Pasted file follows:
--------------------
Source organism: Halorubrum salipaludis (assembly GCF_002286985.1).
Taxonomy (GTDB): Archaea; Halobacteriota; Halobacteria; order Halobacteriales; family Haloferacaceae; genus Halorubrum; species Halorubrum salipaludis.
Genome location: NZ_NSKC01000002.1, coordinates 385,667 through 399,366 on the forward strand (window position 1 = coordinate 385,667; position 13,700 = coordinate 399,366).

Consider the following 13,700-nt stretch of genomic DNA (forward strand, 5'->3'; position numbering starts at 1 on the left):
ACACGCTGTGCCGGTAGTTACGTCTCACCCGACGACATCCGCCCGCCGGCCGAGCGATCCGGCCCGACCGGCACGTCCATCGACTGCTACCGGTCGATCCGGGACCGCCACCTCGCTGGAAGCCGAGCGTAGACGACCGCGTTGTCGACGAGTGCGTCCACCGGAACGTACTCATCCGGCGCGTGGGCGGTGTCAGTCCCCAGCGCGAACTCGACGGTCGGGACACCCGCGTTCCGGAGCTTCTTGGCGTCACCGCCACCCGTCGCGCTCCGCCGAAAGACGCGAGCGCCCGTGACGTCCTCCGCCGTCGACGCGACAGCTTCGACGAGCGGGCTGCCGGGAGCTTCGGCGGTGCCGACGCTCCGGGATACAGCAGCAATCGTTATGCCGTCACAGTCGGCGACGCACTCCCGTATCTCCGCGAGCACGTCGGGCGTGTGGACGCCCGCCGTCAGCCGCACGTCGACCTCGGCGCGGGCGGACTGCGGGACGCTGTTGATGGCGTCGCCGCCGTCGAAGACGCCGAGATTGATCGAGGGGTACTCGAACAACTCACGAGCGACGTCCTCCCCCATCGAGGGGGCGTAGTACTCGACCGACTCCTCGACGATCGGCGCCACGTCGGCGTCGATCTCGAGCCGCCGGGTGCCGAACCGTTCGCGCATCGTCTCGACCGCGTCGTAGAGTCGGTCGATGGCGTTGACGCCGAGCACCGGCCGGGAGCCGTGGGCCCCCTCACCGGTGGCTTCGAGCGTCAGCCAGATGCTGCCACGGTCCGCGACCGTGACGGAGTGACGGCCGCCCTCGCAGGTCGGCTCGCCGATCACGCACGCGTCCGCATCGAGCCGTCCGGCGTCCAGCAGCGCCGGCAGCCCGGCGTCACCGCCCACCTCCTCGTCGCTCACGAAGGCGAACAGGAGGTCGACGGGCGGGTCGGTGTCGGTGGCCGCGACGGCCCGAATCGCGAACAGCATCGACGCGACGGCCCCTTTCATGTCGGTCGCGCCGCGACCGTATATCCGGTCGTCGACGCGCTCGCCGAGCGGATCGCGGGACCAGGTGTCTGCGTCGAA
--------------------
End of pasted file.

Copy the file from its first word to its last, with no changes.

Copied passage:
Source organism: Halorubrum salipaludis (assembly GCF_002286985.1).
Taxonomy (GTDB): Archaea; Halobacteriota; Halobacteria; order Halobacteriales; family Haloferacaceae; genus Halorubrum; species Halorubrum salipaludis.
Genome location: NZ_NSKC01000002.1, coordinates 385,667 through 399,366 on the forward strand (window position 1 = coordinate 385,667; position 13,700 = coordinate 399,366).

Consider the following 13,700-nt stretch of genomic DNA (forward strand, 5'->3'; position numbering starts at 1 on the left):
ACACGCTGTGCCGGTAGTTACGTCTCACCCGACGACATCCGCCCGCCGGCCGAGCGATCCGGCCCGACCGGCACGTCCATCGACTGCTACCGGTCGATCCGGGACCGCCACCTCGCTGGAAGCCGAGCGTAGACGACCGCGTTGTCGACGAGTGCGTCCACCGGAACGTACTCATCCGGCGCGTGGGCGGTGTCAGTCCCCAGCGCGAACTCGACGGTCGGGACACCCGCGTTCCGGAGCTTCTTGGCGTCACCGCCACCCGTCGCGCTCCGCCGAAAGACGCGAGCGCCCGTGACGTCCTCCGCCGTCGACGCGACAGCTTCGACGAGCGGGCTGCCGGGAGCTTCGGCGGTGCCGACGCTCCGGGATACAGCAGCAATCGTTATGCCGTCACAGTCGGCGACGCACTCCCGTATCTCCGCGAGCACGTCGGGCGTGTGGACGCCCGCCGTCAGCCGCACGTCGACCTCGGCGCGGGCGGACTGCGGGACGCTGTTGATGGCGTCGCCGCCGTCGAAGACGCCGAGATTGATCGAGGGGTACTCGAACAACTCACGAGCGACGTCCTCCCCCATCGAGGGGGCGTAGTACTCGACCGACTCCTCGACGATCGGCGCCACGTCGGCGTCGATCTCGAGCCGCCGGGTGCCGAACCGTTCGCGCATCGTCTCGACCGCGTCGTAGAGTCGGTCGATGGCGTTGACGCCGAGCACCGGCCGGGAGCCGTGGGCCCCCTCACCGGTGGCTTCGAGCGTCAGCCAGATGCTGCCACGGTCCGCGACCGTGACGGAGTGACGGCCGCCCTCGCAGGTCGGCTCGCCGATCACGCACGCGTCCGCATCGAGCCGTCCGGCGTCCAGCAGCGCCGGCAGCCCGGCGTCACCGCCCACCTCCTCGTCGCTCACGAAGGCGAACAGGAGGTCGACGGGCGGGTCGGTGTCGGTGGCCGCGACGGCCCGAATCGCGAACAGCATCGACGCGACGGCCCCTTTCATGTCGGTCGCGCCGCGACCGTATATCCGGTCGTCGACGCGCTCGCCGAGCGGATCGCGGGACCAGGTGTCTGCGTCGAA